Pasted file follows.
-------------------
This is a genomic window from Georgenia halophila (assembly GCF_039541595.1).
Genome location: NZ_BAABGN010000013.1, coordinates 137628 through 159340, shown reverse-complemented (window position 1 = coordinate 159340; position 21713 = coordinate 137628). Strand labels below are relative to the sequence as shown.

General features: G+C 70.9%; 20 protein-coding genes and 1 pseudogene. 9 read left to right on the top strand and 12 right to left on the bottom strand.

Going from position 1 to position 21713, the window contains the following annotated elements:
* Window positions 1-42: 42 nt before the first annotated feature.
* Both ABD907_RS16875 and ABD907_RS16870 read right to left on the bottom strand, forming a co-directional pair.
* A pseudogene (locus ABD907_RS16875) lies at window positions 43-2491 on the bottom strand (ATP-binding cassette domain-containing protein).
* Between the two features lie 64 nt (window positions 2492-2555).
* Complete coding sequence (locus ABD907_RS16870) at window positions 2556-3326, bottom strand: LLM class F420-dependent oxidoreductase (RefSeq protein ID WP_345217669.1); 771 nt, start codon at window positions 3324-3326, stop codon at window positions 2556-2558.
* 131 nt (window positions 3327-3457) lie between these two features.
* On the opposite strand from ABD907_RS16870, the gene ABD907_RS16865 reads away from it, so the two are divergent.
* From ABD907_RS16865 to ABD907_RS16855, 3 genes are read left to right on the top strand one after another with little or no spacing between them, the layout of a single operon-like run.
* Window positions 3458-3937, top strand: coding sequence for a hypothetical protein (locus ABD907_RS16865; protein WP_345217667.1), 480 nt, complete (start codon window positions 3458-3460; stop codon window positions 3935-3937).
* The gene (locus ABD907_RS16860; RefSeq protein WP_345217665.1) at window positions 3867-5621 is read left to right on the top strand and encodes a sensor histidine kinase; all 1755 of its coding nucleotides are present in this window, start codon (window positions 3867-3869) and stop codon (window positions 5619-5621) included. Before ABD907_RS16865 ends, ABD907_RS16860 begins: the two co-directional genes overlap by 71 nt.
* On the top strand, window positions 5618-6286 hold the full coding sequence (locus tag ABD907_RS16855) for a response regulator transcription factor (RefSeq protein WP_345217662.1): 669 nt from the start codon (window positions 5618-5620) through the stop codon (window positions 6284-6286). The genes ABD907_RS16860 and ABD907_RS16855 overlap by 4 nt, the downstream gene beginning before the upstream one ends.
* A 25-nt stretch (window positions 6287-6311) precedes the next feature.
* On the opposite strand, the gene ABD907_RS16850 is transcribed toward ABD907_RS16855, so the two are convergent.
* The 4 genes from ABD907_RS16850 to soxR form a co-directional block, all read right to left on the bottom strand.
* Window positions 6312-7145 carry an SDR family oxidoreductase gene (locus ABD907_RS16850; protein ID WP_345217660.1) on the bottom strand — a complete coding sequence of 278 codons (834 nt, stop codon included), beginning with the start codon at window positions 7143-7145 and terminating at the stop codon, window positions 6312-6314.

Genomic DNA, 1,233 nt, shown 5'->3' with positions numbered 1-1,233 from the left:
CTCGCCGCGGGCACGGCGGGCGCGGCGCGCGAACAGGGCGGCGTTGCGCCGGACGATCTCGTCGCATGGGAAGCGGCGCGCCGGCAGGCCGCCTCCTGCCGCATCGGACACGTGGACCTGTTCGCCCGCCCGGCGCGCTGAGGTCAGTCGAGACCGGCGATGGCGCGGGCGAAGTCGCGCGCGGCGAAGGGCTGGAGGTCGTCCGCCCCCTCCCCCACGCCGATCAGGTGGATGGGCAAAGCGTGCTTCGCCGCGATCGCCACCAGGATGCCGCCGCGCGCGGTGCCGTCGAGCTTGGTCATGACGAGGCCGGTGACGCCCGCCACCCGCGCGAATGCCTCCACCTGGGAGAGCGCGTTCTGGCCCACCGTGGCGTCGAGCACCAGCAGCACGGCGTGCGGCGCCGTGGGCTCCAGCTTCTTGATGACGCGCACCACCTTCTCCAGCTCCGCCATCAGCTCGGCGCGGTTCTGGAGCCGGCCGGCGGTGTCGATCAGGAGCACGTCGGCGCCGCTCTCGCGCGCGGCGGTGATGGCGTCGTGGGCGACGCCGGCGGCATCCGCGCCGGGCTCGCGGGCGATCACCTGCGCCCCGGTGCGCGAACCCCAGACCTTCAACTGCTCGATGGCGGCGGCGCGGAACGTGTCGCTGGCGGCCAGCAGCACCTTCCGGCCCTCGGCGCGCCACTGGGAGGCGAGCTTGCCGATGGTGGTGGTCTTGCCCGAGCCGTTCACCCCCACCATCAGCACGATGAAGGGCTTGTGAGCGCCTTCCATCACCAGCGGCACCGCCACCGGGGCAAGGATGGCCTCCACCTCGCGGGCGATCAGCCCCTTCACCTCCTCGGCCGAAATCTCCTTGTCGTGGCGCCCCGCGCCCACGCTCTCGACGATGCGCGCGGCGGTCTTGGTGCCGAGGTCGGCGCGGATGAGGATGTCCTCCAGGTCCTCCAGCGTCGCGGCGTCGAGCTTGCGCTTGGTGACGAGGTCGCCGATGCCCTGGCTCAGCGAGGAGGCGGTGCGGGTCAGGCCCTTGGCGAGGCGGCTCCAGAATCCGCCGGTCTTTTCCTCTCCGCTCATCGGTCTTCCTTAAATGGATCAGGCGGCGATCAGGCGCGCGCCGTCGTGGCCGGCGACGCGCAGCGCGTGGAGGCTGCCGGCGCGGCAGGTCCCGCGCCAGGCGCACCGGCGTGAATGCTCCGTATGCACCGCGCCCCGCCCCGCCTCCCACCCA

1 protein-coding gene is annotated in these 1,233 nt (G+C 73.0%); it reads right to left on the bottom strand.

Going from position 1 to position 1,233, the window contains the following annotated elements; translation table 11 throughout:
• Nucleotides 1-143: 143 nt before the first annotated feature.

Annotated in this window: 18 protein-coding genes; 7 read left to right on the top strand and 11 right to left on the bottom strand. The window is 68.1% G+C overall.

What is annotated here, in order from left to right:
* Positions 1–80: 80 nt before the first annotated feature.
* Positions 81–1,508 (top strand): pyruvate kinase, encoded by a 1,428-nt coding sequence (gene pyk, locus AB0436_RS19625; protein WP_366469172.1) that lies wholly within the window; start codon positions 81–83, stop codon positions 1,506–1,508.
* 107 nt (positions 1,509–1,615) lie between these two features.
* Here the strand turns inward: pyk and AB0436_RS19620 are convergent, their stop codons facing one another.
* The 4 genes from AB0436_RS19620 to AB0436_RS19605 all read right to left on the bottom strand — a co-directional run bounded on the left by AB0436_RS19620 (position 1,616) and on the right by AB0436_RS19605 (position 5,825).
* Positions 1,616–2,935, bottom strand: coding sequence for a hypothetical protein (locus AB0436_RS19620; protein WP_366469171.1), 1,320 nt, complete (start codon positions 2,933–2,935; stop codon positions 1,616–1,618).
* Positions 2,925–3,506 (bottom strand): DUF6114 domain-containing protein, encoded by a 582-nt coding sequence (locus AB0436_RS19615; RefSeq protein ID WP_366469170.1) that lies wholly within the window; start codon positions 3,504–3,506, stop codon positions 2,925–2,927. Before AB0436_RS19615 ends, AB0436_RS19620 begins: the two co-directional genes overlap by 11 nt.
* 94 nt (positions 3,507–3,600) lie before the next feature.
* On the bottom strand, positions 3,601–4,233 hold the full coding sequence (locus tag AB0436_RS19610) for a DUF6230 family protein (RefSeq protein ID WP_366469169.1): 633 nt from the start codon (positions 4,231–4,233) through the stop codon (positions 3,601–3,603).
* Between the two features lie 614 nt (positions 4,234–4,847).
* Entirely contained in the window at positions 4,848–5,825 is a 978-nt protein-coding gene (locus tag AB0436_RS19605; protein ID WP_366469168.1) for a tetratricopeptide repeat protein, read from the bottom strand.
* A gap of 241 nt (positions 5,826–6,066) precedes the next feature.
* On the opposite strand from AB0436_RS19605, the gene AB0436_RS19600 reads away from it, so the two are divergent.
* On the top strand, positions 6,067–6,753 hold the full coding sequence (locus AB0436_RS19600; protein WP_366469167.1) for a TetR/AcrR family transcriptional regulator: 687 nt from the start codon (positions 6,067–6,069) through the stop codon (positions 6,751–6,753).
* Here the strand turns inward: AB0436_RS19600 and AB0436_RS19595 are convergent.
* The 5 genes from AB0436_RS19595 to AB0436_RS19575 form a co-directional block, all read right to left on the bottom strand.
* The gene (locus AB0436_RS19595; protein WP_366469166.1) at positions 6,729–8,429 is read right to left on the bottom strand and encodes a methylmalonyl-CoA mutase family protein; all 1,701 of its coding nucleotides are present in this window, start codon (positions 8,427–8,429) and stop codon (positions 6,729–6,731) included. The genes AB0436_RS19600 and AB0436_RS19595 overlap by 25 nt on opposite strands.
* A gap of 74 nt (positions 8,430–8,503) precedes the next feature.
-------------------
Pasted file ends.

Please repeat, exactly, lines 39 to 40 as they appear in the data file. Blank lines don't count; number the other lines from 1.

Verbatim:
* On the opposite strand from AB0436_RS19605, the gene AB0436_RS19600 reads away from it, so the two are divergent.
* On the top strand, positions 6,067–6,753 hold the full coding sequence (locus AB0436_RS19600; protein WP_366469167.1) for a TetR/AcrR family transcriptional regulator: 687 nt from the start codon (positions 6,067–6,069) through the stop codon (positions 6,751–6,753).